During the twentieth century, legislatures found it necessary to enact great masses of additional legislation to deal with the special problems of corporations. People who worked with the entire group of relevant laws were known as "corporation lawyers." But, like Londoners, they continued to regard as "corporation laws" only those few that covered the same points embraced by the laws of the Victorian era. The others carried distinct sobriquets.

This usage leads to a confusion in speaking about the "laws of corporations," since they are so much broader than "corporation laws." It would be hard, though, for a reader to remember that "laws of corporations" and "corporation laws" are not the same thing. In order to minimize this source of confusion, I shall avoid the term "corporation laws," and speak rather of "corporation codes."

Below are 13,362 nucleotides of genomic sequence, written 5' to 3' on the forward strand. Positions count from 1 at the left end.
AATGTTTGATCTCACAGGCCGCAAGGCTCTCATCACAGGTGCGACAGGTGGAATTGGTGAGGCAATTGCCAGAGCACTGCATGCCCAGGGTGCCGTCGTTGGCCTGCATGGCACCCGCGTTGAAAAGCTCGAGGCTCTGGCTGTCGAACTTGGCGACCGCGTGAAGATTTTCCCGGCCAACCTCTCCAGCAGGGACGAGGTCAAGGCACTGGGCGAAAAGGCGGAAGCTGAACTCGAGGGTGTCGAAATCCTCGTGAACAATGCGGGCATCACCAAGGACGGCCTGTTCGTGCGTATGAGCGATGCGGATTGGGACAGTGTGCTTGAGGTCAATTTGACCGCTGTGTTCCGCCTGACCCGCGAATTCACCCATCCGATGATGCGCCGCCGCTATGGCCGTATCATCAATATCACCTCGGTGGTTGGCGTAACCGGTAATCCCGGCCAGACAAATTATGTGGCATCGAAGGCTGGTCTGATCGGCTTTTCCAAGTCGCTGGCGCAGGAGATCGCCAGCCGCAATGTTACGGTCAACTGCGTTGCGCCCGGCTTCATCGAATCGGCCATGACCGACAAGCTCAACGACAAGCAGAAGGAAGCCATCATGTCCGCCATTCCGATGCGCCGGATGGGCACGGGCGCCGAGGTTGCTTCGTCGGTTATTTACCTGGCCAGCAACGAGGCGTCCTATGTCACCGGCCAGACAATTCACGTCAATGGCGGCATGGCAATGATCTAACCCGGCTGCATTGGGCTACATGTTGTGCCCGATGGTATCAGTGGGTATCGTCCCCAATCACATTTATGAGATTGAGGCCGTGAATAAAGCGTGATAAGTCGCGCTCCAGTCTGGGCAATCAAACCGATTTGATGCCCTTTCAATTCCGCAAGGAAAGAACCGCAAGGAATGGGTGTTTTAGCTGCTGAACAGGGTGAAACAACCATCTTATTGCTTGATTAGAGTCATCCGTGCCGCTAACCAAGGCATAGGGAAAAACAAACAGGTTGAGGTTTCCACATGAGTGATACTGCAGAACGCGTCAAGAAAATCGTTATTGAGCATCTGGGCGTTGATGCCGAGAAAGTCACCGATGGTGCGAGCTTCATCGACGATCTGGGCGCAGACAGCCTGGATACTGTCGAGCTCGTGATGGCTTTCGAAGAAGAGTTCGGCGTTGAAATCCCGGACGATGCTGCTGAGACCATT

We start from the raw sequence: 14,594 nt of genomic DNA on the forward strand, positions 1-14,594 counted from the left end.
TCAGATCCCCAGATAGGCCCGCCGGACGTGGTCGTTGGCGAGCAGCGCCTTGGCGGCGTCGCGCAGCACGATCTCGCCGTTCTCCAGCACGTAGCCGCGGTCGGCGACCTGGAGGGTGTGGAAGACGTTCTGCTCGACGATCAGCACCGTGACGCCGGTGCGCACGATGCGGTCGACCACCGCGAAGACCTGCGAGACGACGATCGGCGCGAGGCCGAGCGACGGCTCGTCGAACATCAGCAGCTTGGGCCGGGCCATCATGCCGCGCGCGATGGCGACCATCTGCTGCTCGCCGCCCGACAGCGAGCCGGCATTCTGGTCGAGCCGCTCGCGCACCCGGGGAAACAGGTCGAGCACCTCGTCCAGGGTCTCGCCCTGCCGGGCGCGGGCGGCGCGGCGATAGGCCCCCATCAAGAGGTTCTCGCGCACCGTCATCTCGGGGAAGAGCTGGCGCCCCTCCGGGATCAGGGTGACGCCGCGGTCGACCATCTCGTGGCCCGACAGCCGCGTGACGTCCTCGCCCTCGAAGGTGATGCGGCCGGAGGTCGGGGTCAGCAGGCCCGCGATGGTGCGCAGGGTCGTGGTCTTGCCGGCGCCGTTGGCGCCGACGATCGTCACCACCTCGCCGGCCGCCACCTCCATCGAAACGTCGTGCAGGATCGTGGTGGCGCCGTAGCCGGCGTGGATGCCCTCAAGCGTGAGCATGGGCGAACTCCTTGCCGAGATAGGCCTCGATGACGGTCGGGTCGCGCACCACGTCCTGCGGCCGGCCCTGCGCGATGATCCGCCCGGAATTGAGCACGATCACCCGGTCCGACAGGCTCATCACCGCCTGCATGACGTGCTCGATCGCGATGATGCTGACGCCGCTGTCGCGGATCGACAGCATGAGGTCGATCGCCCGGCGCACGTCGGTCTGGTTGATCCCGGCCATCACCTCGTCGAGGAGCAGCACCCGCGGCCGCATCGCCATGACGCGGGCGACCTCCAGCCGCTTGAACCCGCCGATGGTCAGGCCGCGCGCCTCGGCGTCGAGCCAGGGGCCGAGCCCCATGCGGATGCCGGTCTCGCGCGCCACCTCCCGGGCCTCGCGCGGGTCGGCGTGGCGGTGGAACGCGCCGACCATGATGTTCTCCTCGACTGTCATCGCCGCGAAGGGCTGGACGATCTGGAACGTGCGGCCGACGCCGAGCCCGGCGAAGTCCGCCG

With this understood, several separate bodies of the laws of corporations can be distinguished. These are (1) the corporation codes; (2) the judge-made law of corporations; (3) the securities laws; (4) the securities transfer laws; (5) the antitrust laws; (6) the tax laws; (7) the rules of the stock exchanges; and (8) accounting standards. With respect to each of these segments of law, this Article asks what it contributes to the corporation regime, how it relates to other segments of the regime, and how its functions are performed in other legal systems.